Composer and saxophonist Henry Threadgill has a new album and a new book
DAVE DAVIES, HOST:
This is FRESH AIR. Composer and saxophonist Henry Threadgill has led a variety of colorful, small and large bands from A to Z - specifically, from Air to Zooid. He was named an NEA jazz master in 2020 four years after receiving the Pulitzer Prize for Music for his composition "In For A Penny, In For A Pound." Threadgill has two new releases, a three-movement suite for a 12-piece ensemble and an autobiography. Jazz critic Kevin Whitehead has this review.
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KEVIN WHITEHEAD, BYLINE: Henry Threadgill's ensemble from his album "The Other One," timed to the release of his autobiography "Easily Slip Into Another World," written with Brent Hayes Edwards. Threadgill is a good storyteller about growing up in Chicago, brief encounters with John Coltrane, Duke Ellington and Arthur Rubinstein, and how wartime Vietnam honed his listening skills as a survival mechanism. If his stories sometimes seem a little too neat, who doesn't polish up a tale in the retelling?
Henry Threadgill's book "Easily Slip Into Another World" illuminates his thinking as a jazz composer and bandleader for 50 years. He describes how a classic ragtime tune's multiple themes, moods and keys inspired his 1970s trio Air and his '80s sextet and tells why the later band's two drummers blended so well. He cites influences as diverse as early Ahmad Jamal, who'd imply a lot with a small gesture, and free jazzer Cecil Taylor, who devised his own musical systems. And Threadgill affirms his abiding love for the versatile tuba and cello.
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WHITEHEAD: Hearing Charlie Parker early made Henry Threadgill see how wide and deep jazz is. Black music, he writes, is too young to be dogmatic. Still, Threadgill notes how African American jazz composers have been encouraged to stay in their lane, meaning aim for nightclubs, not classical concert halls. That did not deter Henry Threadgill.
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WHITEHEAD: Threadgill's 12-piece ensemble on "The Other One" mixes Latin, jazz and classical musicians and includes members of his quintet Zooid, a string trio, two bassoonist and three saxophonists who can sound rather like Henry himself, who conducts but doesn't play. That instrumentation allows for a wide range of colors and textures.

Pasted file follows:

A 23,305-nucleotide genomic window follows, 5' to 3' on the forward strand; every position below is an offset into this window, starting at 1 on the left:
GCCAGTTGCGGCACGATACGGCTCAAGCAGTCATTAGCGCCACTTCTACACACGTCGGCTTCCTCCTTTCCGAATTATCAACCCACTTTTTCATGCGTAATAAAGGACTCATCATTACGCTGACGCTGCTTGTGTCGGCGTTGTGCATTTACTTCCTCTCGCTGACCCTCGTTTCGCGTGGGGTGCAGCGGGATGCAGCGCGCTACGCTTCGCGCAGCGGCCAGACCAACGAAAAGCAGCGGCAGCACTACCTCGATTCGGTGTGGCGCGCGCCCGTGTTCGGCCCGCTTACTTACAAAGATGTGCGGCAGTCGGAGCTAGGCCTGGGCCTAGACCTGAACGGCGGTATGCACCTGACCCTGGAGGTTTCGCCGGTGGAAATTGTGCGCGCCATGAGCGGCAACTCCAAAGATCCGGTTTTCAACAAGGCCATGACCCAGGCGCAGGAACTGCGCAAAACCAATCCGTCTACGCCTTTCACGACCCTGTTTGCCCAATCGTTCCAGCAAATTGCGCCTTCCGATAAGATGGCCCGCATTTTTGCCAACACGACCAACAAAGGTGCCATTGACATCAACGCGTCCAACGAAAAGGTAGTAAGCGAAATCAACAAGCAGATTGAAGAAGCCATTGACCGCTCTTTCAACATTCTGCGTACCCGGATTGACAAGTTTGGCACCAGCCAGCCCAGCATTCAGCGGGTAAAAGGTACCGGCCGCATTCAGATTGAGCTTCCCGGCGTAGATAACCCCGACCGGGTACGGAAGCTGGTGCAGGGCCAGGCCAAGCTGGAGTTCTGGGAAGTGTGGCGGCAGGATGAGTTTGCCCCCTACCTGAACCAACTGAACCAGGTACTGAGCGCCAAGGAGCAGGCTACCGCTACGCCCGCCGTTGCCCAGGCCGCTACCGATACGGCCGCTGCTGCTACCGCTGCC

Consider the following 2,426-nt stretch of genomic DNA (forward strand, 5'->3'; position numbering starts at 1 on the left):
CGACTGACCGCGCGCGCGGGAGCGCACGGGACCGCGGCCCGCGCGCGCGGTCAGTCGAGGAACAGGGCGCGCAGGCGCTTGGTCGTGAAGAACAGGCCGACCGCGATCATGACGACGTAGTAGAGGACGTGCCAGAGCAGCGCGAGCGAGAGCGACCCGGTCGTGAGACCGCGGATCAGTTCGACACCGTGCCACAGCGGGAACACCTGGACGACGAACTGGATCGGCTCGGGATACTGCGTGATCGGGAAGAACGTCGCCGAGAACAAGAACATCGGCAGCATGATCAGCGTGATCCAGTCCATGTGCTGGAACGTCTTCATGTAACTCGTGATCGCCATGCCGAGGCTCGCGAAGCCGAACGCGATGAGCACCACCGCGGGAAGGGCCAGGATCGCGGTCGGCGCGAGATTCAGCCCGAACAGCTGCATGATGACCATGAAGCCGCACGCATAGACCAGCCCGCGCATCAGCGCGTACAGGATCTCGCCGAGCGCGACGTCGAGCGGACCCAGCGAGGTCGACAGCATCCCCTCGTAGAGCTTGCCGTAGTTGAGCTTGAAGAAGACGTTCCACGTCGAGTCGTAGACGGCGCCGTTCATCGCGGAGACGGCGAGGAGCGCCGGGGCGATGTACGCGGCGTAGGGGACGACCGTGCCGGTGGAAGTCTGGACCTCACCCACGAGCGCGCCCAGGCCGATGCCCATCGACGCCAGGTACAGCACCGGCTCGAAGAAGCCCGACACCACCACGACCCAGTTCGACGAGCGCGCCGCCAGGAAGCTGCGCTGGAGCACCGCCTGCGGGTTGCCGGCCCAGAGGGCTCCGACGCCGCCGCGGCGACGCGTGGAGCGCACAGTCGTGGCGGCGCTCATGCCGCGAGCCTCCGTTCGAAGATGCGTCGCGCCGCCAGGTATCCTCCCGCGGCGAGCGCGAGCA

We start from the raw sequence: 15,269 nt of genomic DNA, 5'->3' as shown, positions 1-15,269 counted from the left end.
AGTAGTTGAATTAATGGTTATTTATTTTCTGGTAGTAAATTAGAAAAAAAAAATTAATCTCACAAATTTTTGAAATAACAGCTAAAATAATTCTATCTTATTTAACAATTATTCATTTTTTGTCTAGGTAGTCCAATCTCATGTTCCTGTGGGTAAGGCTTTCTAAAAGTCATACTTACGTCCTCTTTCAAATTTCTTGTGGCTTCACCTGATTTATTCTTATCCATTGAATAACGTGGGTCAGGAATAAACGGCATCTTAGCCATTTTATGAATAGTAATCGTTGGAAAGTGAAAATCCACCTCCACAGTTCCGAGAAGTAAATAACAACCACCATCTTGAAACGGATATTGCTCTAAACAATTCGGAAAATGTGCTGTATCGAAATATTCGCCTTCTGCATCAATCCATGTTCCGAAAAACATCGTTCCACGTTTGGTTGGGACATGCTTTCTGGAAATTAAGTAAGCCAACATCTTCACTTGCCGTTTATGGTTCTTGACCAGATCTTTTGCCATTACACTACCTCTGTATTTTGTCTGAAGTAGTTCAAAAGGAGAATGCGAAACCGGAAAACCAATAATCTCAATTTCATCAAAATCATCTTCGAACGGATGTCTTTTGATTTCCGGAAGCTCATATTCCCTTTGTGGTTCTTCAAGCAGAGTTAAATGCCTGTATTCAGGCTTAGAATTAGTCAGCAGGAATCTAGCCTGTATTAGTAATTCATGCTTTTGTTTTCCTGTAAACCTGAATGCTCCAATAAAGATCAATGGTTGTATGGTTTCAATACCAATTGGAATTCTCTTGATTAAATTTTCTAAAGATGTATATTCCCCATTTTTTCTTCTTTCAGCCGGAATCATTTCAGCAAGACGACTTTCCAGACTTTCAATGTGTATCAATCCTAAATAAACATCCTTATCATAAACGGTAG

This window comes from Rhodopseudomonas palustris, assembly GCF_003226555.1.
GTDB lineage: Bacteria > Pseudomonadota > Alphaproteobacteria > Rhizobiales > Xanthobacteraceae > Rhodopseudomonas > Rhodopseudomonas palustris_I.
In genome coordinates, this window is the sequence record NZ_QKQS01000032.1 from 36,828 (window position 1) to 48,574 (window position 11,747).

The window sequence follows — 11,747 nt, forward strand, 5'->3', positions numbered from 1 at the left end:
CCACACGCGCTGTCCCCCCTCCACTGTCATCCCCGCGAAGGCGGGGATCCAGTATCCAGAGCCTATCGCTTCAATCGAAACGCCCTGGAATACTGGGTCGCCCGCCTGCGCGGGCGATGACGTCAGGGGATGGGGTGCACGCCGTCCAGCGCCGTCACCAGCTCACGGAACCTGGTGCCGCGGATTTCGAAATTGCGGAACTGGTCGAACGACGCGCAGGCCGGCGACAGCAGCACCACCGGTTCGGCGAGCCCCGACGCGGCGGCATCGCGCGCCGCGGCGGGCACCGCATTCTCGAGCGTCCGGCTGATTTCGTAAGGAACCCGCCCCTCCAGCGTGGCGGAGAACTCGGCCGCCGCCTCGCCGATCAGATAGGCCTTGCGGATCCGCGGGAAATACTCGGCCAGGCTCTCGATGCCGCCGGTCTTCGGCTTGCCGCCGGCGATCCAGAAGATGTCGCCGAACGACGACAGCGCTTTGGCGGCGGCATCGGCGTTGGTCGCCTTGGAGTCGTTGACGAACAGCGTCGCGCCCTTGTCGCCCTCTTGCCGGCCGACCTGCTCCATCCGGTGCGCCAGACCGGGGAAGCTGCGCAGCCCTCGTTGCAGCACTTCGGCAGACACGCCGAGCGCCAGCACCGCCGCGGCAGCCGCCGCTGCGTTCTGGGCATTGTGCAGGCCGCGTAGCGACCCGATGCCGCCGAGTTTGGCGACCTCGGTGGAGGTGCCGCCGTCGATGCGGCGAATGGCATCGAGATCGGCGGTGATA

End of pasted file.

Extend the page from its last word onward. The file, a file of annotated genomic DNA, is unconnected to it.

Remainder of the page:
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WHITEHEAD: Henry Threadgill describes transitional periods in his own career between one band or concept and the next. His new album reflects his band Zooid's complex, chess-like procedures in an expanded context. As Threadgill says, he'll hear a texture in his head, then has to figure out how to make it. In his suite's long middle movement, the strings each play a heartbeat-derived rhythm as the drummer amplifies and distorts the sound of his cymbals.
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WHITEHEAD: That's like a glimpse of something to be developed further, as if Henry Threadgill, at 79, has his next work cut out for him, slipping into yet another sonic world. While awaiting the results, you can read about his process in his book "Easily Slip Into Another World." Henry Threadgill is a deep thinker with something to say.
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DAVIES: Kevin Whitehead is the author of the book "Play The Way You Feel: The Essential Guide To Jazz Stories On Film." He reviewed the new CD by the Henry Threadgill Ensemble titled "The Other One" and a new autobiography titled "Easily Slip Into Another World." If you'd like to catch up on interviews you've missed, like our conversation with Blair Kelley about the Black working class or with Evan Thomas about the tense military debates over dropping the atomic bomb in World War II, check out our podcast. You'll find lots of FRESH AIR interviews.
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WHITEHEAD: FRESH AIR's executive producer is Danny Miller. Our technical director and engineer is Audrey Bentham. Our interviews and reviews are produced and edited by Amy Salit, Phyllis Myers, Roberta Shorrock, Sam Briger, Lauren Krenzel, Heidi Saman, Ann Marie Baldonado, Therese Madden, Seth Kelley and Susan Nyakundi. Our digital media producer is Molly Seavy-Nesper. Thea Chaloner directed today's show. For Terry Gross and Tonya Mosley, I'm Dave Davies.
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